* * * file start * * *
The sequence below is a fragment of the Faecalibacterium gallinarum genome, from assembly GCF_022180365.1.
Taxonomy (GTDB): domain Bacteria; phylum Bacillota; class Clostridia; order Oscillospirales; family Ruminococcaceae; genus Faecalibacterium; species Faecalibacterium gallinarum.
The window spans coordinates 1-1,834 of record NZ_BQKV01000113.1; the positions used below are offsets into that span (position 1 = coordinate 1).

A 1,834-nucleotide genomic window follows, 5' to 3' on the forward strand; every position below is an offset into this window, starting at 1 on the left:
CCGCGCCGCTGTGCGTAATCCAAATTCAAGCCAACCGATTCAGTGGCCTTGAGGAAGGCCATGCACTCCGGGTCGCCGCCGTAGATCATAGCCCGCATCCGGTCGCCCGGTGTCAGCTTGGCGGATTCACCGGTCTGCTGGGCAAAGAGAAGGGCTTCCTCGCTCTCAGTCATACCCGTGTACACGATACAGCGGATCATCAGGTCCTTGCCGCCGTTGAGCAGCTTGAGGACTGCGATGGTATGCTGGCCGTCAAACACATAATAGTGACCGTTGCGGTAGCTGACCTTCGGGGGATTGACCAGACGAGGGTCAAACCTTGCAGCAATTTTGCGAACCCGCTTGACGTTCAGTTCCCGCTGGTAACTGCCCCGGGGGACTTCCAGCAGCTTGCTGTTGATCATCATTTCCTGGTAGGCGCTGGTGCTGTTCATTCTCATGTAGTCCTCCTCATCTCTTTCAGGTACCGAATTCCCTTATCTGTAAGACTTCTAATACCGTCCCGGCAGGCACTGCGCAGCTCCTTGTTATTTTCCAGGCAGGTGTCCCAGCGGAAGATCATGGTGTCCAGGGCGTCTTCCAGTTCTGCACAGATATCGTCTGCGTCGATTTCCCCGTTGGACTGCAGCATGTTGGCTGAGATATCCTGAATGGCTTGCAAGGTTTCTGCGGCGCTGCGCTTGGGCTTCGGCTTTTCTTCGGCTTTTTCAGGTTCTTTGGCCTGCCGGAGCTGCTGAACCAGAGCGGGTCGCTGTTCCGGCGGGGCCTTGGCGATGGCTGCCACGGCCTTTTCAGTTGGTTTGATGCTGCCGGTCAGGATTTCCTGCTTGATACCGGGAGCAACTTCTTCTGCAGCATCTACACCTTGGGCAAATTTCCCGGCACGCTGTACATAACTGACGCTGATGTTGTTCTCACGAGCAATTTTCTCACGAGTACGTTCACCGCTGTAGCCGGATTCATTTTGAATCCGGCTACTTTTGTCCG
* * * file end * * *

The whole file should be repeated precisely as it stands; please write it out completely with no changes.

The sequence below is a fragment of the Faecalibacterium gallinarum genome, from assembly GCF_022180365.1.
Taxonomy (GTDB): domain Bacteria; phylum Bacillota; class Clostridia; order Oscillospirales; family Ruminococcaceae; genus Faecalibacterium; species Faecalibacterium gallinarum.
The window spans coordinates 1-1,834 of record NZ_BQKV01000113.1; the positions used below are offsets into that span (position 1 = coordinate 1).

A 1,834-nucleotide genomic window follows, 5' to 3' on the forward strand; every position below is an offset into this window, starting at 1 on the left:
CCGCGCCGCTGTGCGTAATCCAAATTCAAGCCAACCGATTCAGTGGCCTTGAGGAAGGCCATGCACTCCGGGTCGCCGCCGTAGATCATAGCCCGCATCCGGTCGCCCGGTGTCAGCTTGGCGGATTCACCGGTCTGCTGGGCAAAGAGAAGGGCTTCCTCGCTCTCAGTCATACCCGTGTACACGATACAGCGGATCATCAGGTCCTTGCCGCCGTTGAGCAGCTTGAGGACTGCGATGGTATGCTGGCCGTCAAACACATAATAGTGACCGTTGCGGTAGCTGACCTTCGGGGGATTGACCAGACGAGGGTCAAACCTTGCAGCAATTTTGCGAACCCGCTTGACGTTCAGTTCCCGCTGGTAACTGCCCCGGGGGACTTCCAGCAGCTTGCTGTTGATCATCATTTCCTGGTAGGCGCTGGTGCTGTTCATTCTCATGTAGTCCTCCTCATCTCTTTCAGGTACCGAATTCCCTTATCTGTAAGACTTCTAATACCGTCCCGGCAGGCACTGCGCAGCTCCTTGTTATTTTCCAGGCAGGTGTCCCAGCGGAAGATCATGGTGTCCAGGGCGTCTTCCAGTTCTGCACAGATATCGTCTGCGTCGATTTCCCCGTTGGACTGCAGCATGTTGGCTGAGATATCCTGAATGGCTTGCAAGGTTTCTGCGGCGCTGCGCTTGGGCTTCGGCTTTTCTTCGGCTTTTTCAGGTTCTTTGGCCTGCCGGAGCTGCTGAACCAGAGCGGGTCGCTGTTCCGGCGGGGCCTTGGCGATGGCTGCCACGGCCTTTTCAGTTGGTTTGATGCTGCCGGTCAGGATTTCCTGCTTGATACCGGGAGCAACTTCTTCTGCAGCATCTACACCTTGGGCAAATTTCCCGGCACGCTGTACATAACTGACGCTGATGTTGTTCTCACGAGCAATTTTCTCACGAGTACGTTCACCGCTGTAGCCGGATTCATTTTGAATCCGGCTACTTTTGTCCG